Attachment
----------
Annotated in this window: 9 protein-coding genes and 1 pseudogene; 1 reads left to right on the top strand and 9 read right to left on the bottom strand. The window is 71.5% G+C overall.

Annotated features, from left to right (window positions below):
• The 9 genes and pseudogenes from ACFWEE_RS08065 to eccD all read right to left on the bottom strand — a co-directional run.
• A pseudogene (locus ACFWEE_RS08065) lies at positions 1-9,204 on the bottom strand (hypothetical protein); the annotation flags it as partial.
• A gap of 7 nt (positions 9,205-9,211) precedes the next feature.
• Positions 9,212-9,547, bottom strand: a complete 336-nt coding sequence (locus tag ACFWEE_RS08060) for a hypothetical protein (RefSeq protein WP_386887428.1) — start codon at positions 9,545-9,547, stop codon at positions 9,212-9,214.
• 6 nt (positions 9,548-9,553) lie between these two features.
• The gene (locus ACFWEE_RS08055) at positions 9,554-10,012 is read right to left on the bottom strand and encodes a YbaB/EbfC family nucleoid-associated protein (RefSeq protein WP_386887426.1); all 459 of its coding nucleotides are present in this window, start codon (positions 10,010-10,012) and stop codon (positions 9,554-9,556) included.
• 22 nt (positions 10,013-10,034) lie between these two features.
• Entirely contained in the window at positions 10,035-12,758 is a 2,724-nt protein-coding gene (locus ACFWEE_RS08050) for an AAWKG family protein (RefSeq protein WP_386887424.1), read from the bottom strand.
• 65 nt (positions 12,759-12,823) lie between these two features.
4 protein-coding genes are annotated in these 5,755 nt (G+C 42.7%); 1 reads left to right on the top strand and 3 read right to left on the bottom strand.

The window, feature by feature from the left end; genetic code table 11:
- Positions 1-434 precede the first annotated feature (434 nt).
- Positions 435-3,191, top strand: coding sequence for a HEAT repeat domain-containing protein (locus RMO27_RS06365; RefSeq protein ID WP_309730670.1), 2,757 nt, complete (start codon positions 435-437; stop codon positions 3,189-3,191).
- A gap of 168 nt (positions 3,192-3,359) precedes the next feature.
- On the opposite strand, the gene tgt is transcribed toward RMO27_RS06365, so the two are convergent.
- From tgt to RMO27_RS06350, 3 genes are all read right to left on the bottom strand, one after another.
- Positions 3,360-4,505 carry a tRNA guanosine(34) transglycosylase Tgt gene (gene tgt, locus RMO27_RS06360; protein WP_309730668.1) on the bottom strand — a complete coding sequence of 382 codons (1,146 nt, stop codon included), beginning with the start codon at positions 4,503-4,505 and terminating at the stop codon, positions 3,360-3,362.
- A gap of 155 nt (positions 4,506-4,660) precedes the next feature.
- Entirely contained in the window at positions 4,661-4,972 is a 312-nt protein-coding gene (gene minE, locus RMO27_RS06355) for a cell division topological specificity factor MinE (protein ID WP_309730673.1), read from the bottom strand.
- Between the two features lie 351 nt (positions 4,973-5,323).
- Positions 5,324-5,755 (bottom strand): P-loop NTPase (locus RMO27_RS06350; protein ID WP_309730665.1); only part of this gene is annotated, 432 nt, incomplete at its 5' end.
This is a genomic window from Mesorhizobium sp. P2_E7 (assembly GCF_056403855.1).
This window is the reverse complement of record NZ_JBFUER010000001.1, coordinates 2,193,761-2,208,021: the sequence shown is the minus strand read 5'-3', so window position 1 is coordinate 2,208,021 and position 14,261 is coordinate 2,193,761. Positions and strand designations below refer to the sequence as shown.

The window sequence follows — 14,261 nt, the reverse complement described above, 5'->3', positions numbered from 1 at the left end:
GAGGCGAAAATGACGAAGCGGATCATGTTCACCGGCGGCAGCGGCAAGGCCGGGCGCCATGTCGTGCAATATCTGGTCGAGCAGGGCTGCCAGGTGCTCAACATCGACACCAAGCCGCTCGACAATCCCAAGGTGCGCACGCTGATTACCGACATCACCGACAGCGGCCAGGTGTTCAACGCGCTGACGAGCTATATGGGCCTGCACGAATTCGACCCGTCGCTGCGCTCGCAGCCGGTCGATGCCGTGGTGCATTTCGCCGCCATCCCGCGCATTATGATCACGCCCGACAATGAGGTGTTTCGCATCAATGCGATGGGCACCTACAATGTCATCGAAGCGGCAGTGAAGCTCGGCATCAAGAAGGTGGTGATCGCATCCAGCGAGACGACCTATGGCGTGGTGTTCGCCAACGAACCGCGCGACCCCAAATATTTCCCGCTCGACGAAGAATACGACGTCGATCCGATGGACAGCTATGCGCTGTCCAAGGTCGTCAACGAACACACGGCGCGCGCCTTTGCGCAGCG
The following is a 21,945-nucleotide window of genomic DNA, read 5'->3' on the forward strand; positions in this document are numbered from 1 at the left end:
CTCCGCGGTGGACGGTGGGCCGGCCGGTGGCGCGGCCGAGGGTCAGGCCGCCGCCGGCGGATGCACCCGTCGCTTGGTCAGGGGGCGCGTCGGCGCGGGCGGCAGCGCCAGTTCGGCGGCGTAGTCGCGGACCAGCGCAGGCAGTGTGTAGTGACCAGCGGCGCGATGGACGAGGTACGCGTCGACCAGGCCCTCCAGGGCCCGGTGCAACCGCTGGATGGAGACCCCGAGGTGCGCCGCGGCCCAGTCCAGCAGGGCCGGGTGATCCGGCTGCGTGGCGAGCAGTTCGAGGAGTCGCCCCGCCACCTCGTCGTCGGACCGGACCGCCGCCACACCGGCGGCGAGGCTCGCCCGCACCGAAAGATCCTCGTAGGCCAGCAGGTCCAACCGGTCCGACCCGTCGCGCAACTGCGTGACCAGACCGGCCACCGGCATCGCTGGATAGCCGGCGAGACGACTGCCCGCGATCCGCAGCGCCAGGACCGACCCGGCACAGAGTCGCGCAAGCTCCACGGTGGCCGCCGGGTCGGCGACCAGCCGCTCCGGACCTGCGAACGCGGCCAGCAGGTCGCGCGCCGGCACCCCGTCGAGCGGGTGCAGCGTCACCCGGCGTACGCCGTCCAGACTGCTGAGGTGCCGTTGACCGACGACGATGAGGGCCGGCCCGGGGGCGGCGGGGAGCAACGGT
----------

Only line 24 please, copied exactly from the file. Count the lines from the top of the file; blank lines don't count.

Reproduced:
This is a genomic window from Mesorhizobium sp. P2_E7 (assembly GCF_056403855.1).